As children, although we learn out of curiosity, we generally receive instruction and guidance throughout our journey. There will be individual differences, not to mention variations in the degree and quality of education, but we follow the same general model. Everybody learns to read, write, solve math problems, and develop other skills.
But as adults, we are all free to pursue our unique aspirations and interests. This bespoke demand requires us to take charge of our learning if we are to succeed. And doing that can be difficult once you’ve grown accustomed to the structure of education. Here’s how you can use specific models to help become an effective self-learner.
Progressing to competency
In the 1980s, researchers Stuart and Hubert Dreyfus published the Dreyfus model of skill acquisition as a framework for understanding and assessing progress in skill development. The model details five stages of development for learners: novice, advanced beginner, competent, proficient, and expert.
Most people start at the novice level when learning a new skill. They can find resources on the internet, follow tutorials and guides, but limitations circumscribe their learning potential. They can spend hours at practice, but they will only be learning more rules and guidelines.
By grasping and applying this framework to your learning efforts, you can make deliberate progress towards increasing levels of competency. You can move past the novice stage by placing knowledge within a specific context and aligning attributes with situations where they are most needed. With intentional practice, you aren’t just following rules, but learning why they exist, and when and how to break them on occasion.
Using stress in the right way
However, all learning comes from an original stimulus or stressor. It can be a simple acknowledgment of the fact that a knowledge gap exists, and must be addressed if you want to improve. Perhaps you applied for a higher position but fell out of consideration due to a lack of proficiency, or a missing skill.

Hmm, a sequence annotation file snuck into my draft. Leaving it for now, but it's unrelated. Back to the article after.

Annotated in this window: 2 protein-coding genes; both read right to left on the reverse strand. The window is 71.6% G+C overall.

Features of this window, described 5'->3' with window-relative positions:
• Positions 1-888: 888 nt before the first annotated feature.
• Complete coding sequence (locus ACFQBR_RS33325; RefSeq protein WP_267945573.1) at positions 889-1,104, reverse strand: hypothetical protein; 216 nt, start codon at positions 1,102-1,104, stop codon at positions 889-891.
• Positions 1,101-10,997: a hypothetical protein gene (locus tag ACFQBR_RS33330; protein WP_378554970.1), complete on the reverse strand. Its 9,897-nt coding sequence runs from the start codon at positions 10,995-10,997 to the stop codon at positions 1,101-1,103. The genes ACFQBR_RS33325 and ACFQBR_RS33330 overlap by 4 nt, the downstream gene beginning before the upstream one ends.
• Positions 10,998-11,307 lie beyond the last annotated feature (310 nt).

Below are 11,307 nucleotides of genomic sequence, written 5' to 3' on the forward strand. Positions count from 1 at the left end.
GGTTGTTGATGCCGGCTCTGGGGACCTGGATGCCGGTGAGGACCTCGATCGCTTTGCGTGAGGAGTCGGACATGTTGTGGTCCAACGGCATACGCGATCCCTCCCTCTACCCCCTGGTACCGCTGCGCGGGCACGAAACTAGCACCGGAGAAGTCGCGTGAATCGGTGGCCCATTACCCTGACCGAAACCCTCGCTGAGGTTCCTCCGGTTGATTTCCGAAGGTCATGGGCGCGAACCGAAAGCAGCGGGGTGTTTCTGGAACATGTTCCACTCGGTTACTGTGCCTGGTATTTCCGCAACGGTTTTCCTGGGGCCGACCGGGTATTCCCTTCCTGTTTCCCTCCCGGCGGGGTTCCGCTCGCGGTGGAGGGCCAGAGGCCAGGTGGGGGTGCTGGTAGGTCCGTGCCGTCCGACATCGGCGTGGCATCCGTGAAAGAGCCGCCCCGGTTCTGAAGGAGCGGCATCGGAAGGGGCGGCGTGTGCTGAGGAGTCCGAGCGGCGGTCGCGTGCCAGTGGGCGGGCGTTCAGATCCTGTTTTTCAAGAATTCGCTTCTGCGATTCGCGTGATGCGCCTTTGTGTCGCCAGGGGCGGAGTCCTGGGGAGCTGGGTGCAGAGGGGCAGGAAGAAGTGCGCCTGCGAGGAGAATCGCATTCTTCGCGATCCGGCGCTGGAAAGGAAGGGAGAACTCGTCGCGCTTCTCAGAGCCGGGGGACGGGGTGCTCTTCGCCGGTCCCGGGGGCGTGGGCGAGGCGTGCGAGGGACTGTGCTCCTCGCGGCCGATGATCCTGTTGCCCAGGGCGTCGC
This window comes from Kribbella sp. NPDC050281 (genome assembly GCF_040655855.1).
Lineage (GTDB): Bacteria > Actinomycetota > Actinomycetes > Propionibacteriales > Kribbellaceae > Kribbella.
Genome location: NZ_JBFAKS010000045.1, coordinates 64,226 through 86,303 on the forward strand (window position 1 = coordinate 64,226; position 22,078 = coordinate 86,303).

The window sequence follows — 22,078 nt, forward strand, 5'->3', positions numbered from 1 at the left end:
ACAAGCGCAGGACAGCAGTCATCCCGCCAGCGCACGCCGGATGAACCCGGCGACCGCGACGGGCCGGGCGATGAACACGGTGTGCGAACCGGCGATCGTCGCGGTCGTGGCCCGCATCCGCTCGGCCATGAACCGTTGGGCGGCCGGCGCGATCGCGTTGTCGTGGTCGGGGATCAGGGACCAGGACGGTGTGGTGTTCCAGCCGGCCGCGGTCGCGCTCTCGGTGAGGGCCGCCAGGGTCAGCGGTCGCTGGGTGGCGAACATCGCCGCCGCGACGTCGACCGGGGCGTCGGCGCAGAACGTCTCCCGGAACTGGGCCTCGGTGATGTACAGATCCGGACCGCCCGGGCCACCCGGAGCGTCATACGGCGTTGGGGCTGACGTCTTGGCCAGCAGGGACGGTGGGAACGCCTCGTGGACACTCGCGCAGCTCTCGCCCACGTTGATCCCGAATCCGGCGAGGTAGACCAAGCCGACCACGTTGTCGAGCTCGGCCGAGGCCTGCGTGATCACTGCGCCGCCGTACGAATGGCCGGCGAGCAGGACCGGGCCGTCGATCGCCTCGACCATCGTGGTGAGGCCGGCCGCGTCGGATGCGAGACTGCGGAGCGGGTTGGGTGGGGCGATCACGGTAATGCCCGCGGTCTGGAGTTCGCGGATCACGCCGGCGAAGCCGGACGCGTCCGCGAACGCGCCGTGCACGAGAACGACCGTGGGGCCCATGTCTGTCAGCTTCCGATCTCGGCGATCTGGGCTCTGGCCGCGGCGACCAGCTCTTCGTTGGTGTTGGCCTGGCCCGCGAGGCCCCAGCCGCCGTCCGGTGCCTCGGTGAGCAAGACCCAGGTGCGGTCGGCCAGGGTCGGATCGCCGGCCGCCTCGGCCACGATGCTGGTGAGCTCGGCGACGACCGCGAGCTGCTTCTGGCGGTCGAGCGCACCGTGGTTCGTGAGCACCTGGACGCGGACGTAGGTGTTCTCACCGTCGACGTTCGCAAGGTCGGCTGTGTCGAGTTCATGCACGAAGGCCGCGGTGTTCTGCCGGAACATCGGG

Stress stimulates learning. But it also conditions the outcome of learning. Thus, it’s vital to have a model recognizing the differences in stressors. Most people associate stress with negativity. If you approach learning driven by fear of failure or shortcomings, the challenge will be more significant. You’ll be reluctant to experiment, push, and test yourself.
Recognize that positive stress, known as eustress, exists; it’s suitable for learning. Creating this sort of environment is usually the task of instructors. It’s less stressful to learn about the real estate market or look for a loan if you’re a first-time homebuyer when you have guidance from someone with experience. Gradually, as you take full control of your learning, you need to understand how to leverage eustress to your advantage.
Finding the zone
There’s another model that can help improve how you learn when it comes to stress. Rohnke’s zones of comfort, stretch, and panic allow us to visualize how stress influences learning.
We’re all familiar with the concept of staying in a comfort zone. This area is usually the default for anyone new to self-learning. Things are comfortable because we’re grounded in the familiar. But being comfortable, by definition, doesn’t push you to change.
Learning takes place in the stretch zone. This is where you can harness the benefits of eustress. You can try unfamiliar activities or experiment with everyday activities in a new way. Stretching ourselves leads to growth; it can be awkward, but it’s also exciting.
What you want to avoid, though, is the zone of panic. Taking on a challenge that’s too big triggers a fight-or-flight response rather than the productive discomfort of eustress. This is the negative sort of stress we’re familiar with; it makes you feel overwhelmed, anxious, and disheartened.
Feedback and attunement
Everyone has unique boundaries for these zones of learning. Moreover, they aren’t static. As you learn, what was unknown enters the comfort zone. Challenges that might’ve caused panic in the past might now fall within your capabilities.
You have to continually be aware of these challenges and how you test and apply yourself as you learn. The final model to make this work is known as the OODA loop. You have to be engaged in a continuous process of observing, orienting, making decisions, and taking action.
Suppose you attempted to create a novel to test your skill as a writer but failed. Don’t stop there. Analyze what went wrong. Was the timeline too short? Did you experience roadblocks writing characters? Or was there a plot hole you discovered too late? Create a hypothesis on how you can correct the issue, and put it into action with the next iteration.
Never give up, and keep trying new ways to find what works. Taken together, these models will help you on a lifelong journey of learning.